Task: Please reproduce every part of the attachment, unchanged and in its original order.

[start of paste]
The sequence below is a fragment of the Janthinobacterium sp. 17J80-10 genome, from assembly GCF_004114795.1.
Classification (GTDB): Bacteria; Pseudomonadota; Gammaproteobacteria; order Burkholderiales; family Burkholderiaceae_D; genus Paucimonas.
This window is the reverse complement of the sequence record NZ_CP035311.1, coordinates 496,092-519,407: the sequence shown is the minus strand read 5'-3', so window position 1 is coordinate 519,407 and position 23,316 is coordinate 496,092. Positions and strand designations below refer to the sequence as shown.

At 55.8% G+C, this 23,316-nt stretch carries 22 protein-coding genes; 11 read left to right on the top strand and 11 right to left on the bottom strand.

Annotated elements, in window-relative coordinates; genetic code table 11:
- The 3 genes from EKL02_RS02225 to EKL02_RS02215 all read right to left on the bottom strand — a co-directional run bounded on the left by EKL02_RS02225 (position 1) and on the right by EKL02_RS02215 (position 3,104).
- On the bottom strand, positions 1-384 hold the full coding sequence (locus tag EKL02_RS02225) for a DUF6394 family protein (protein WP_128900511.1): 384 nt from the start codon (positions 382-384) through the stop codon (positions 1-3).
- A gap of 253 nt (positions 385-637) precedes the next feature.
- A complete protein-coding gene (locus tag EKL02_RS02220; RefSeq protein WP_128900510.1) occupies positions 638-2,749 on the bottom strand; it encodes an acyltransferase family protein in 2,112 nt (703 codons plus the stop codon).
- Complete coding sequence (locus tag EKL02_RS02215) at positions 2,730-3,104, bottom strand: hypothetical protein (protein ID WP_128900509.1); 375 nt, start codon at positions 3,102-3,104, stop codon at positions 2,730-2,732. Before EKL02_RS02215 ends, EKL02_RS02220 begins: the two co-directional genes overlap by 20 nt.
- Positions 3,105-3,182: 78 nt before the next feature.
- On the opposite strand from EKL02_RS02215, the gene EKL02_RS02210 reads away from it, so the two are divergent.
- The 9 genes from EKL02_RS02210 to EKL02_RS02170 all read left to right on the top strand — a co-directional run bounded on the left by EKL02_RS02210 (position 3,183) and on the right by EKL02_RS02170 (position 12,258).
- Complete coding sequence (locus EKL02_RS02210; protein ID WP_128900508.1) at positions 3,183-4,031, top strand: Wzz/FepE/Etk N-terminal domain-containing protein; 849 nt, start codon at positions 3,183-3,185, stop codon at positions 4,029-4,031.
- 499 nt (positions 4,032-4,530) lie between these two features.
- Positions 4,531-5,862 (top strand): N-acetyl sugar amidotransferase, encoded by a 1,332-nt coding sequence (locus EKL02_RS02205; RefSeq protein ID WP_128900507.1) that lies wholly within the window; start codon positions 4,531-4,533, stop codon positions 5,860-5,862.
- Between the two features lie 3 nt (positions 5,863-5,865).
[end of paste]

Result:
The sequence below is a fragment of the Janthinobacterium sp. 17J80-10 genome, from assembly GCF_004114795.1.
Classification (GTDB): Bacteria; Pseudomonadota; Gammaproteobacteria; order Burkholderiales; family Burkholderiaceae_D; genus Paucimonas.
This window is the reverse complement of the sequence record NZ_CP035311.1, coordinates 496,092-519,407: the sequence shown is the minus strand read 5'-3', so window position 1 is coordinate 519,407 and position 23,316 is coordinate 496,092. Positions and strand designations below refer to the sequence as shown.

At 55.8% G+C, this 23,316-nt stretch carries 22 protein-coding genes; 11 read left to right on the top strand and 11 right to left on the bottom strand.

Annotated elements, in window-relative coordinates; genetic code table 11:
- The 3 genes from EKL02_RS02225 to EKL02_RS02215 all read right to left on the bottom strand — a co-directional run bounded on the left by EKL02_RS02225 (position 1) and on the right by EKL02_RS02215 (position 3,104).
- On the bottom strand, positions 1-384 hold the full coding sequence (locus tag EKL02_RS02225) for a DUF6394 family protein (protein WP_128900511.1): 384 nt from the start codon (positions 382-384) through the stop codon (positions 1-3).
- A gap of 253 nt (positions 385-637) precedes the next feature.
- A complete protein-coding gene (locus tag EKL02_RS02220; RefSeq protein WP_128900510.1) occupies positions 638-2,749 on the bottom strand; it encodes an acyltransferase family protein in 2,112 nt (703 codons plus the stop codon).
- Complete coding sequence (locus tag EKL02_RS02215) at positions 2,730-3,104, bottom strand: hypothetical protein (protein ID WP_128900509.1); 375 nt, start codon at positions 3,102-3,104, stop codon at positions 2,730-2,732. Before EKL02_RS02215 ends, EKL02_RS02220 begins: the two co-directional genes overlap by 20 nt.
- Positions 3,105-3,182: 78 nt before the next feature.
- On the opposite strand from EKL02_RS02215, the gene EKL02_RS02210 reads away from it, so the two are divergent.
- The 9 genes from EKL02_RS02210 to EKL02_RS02170 all read left to right on the top strand — a co-directional run bounded on the left by EKL02_RS02210 (position 3,183) and on the right by EKL02_RS02170 (position 12,258).
- Complete coding sequence (locus EKL02_RS02210; protein ID WP_128900508.1) at positions 3,183-4,031, top strand: Wzz/FepE/Etk N-terminal domain-containing protein; 849 nt, start codon at positions 3,183-3,185, stop codon at positions 4,029-4,031.
- 499 nt (positions 4,032-4,530) lie between these two features.
- Positions 4,531-5,862 (top strand): N-acetyl sugar amidotransferase, encoded by a 1,332-nt coding sequence (locus EKL02_RS02205; RefSeq protein ID WP_128900507.1) that lies wholly within the window; start codon positions 4,531-4,533, stop codon positions 5,860-5,862.
- Between the two features lie 3 nt (positions 5,863-5,865).